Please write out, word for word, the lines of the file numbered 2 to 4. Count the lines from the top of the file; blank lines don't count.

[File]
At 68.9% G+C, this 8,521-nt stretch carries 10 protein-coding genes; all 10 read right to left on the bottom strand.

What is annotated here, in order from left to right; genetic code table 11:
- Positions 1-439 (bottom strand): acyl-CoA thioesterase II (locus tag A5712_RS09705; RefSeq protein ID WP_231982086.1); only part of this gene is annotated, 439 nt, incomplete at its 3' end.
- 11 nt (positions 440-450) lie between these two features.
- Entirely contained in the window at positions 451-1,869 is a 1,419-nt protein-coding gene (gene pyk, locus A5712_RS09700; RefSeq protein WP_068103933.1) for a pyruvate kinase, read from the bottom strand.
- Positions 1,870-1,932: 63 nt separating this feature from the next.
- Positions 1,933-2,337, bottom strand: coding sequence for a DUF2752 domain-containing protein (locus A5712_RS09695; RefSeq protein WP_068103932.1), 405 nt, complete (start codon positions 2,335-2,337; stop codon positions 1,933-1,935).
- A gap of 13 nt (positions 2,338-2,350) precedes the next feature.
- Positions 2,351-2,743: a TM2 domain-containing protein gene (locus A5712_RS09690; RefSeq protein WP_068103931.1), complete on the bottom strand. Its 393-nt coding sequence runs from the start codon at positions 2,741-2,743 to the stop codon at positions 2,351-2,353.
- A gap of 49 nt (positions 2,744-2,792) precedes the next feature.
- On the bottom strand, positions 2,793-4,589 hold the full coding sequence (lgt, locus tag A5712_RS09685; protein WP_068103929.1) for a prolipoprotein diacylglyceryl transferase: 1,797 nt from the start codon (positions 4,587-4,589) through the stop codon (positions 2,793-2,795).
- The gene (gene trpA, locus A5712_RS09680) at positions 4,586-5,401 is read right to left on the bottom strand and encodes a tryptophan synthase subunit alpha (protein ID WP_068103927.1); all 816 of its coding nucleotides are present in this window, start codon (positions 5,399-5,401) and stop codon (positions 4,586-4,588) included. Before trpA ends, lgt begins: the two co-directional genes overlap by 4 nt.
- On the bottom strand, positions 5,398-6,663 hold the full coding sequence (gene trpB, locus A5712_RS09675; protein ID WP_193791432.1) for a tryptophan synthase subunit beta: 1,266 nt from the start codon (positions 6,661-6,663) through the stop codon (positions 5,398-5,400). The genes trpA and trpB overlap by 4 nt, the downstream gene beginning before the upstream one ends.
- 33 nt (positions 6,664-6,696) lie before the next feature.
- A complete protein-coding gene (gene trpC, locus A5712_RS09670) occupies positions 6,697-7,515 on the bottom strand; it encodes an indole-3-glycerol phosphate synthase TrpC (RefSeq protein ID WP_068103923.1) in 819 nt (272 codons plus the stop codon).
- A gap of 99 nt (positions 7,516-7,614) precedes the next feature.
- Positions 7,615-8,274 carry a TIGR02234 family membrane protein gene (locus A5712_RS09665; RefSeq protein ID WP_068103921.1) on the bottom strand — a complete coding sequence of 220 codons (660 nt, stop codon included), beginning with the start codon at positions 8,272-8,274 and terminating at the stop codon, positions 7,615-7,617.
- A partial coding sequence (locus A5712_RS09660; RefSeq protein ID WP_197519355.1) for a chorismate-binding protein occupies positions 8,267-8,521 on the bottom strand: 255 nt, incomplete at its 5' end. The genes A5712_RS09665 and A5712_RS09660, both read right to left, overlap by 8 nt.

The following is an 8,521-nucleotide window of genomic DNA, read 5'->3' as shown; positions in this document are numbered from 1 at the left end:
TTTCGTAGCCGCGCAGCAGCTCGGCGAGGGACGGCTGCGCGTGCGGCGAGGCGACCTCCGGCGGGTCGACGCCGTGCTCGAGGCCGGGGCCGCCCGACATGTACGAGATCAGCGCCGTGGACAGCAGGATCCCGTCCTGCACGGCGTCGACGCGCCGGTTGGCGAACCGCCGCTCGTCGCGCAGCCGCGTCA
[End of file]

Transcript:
What is annotated here, in order from left to right; genetic code table 11:
- Positions 1-439 (bottom strand): acyl-CoA thioesterase II (locus tag A5712_RS09705; RefSeq protein ID WP_231982086.1); only part of this gene is annotated, 439 nt, incomplete at its 3' end.
- 11 nt (positions 440-450) lie between these two features.